Yet again, another Jesus flare-up. Rob Knop posted his personal religious views and the prophetical shit hath hit the fan. I swear the science and spirituality debate is like a bad case of hemorrhoids.
Some of us just never had these problems that result from self-identification. I stress the self part because, as Chris Rowan points out, the whole discussion really is about how individuals reconcile their personal views with physical realities. We only run into problems when we start trying to pigeon-hole everybody else.
Which is why when it comes to my personal beliefs/lack thereof, I do an end run around the entire issue by avoiding labels as much as possible.
Labels create an attachment, and being overly tied to a category that doesn’t necessarily have the same boundaries from person to person will inevitably lead to conflict. For instance, I like Buddhism. There’s a lot of truth to be found in Buddhist philosophy and I have a lot of respect for it (notice I specified Buddhist philosophy as opposed to a Buddhist religion. See, it’s starting already!) Ironically I don’t consider myself to be a Buddhist precisely because that would require that I form an attachment; something that I cannot, in good conscience, do as a Buddhist. So by refusing to be a Buddhist, I become a better one! (Buddhists everywhere are rolling their eyes at my shitty rhetorical paradox).
That being said, I have held a number of religious and philosophical outlooks. I’ve never found any of them to be in conflict with science. To illustrate, I’ll just post for you a short essay I wrote for the Alliance for Science’s Member Opinions page. It is focused on the evolution/intelligent design “conflict” in particular, but the message is applicable to all scientific endeavors. Likewise we can apply it to all religio-theo-philosophical worldviews.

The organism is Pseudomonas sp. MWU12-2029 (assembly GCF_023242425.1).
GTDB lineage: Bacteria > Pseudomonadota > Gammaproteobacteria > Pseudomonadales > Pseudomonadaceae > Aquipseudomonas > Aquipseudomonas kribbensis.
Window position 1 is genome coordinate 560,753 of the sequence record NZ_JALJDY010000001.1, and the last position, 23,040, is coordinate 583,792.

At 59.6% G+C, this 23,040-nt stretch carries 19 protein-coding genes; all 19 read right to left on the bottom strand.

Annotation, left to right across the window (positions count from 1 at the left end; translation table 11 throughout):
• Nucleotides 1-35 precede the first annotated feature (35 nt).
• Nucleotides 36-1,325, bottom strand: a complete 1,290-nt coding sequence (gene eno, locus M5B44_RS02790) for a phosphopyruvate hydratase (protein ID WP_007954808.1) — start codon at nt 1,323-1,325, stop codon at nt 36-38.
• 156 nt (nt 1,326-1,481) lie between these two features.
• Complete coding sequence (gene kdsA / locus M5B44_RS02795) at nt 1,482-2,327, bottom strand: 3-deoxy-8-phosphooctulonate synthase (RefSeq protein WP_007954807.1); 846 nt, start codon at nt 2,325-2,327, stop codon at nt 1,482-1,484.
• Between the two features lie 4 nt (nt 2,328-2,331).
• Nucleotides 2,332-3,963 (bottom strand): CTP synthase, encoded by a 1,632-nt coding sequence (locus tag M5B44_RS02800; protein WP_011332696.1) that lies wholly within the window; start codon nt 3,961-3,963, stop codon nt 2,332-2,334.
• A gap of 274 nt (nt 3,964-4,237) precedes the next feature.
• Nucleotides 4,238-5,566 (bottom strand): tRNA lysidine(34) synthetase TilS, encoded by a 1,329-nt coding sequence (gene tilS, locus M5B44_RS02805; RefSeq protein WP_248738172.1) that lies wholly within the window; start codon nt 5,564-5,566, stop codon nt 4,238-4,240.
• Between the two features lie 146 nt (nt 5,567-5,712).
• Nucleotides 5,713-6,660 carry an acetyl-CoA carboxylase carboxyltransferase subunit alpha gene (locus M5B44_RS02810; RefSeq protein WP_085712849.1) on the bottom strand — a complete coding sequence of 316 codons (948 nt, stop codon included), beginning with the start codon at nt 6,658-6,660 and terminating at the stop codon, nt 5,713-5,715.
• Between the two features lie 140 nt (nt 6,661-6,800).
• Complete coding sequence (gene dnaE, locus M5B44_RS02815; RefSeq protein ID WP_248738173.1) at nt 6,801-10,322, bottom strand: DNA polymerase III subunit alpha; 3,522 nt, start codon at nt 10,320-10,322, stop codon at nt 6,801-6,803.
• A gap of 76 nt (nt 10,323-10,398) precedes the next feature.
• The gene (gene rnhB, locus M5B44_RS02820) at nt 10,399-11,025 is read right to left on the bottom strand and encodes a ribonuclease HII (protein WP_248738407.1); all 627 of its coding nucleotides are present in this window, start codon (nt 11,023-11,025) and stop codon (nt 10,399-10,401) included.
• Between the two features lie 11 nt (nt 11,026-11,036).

Throughout my life I have described my religious and philosophical outlook in a number of different ways; I was raised Catholic and considered myself such through high school, then nondenominational Christian my first few years of college. Towards the end of college I deconverted to atheism, adopting more of a secular humanist worldview. Lately I have been investigating Theravada Buddhism as a non-religious philosophical perspective due to its compatibility with neuroscience and theories of consciousness.
Despite the vastly different outlooks I have held in my life, I have never considered any of them to be in conflict with the science of evolutionary biology. When I was Christian I believed that the Bible was, as the popular saying goes, a book that tells us how to get to heaven, not how the heavens go. Quite simply it was never meant to be a hard science book, but a metaphor for godly living. I reasoned that it was arrogant to try and fit God in a box labeled “science”, and likewise if the evidence from the natural world suggested that evolution was the mechanism by which God chose to shape human life, then it would be nothing less than idolatry of the Bible itself to deny the natural evidence in favor of a narrow, rigid scriptural interpretation. In other words we were meant to merely study the creation, but worship the creator.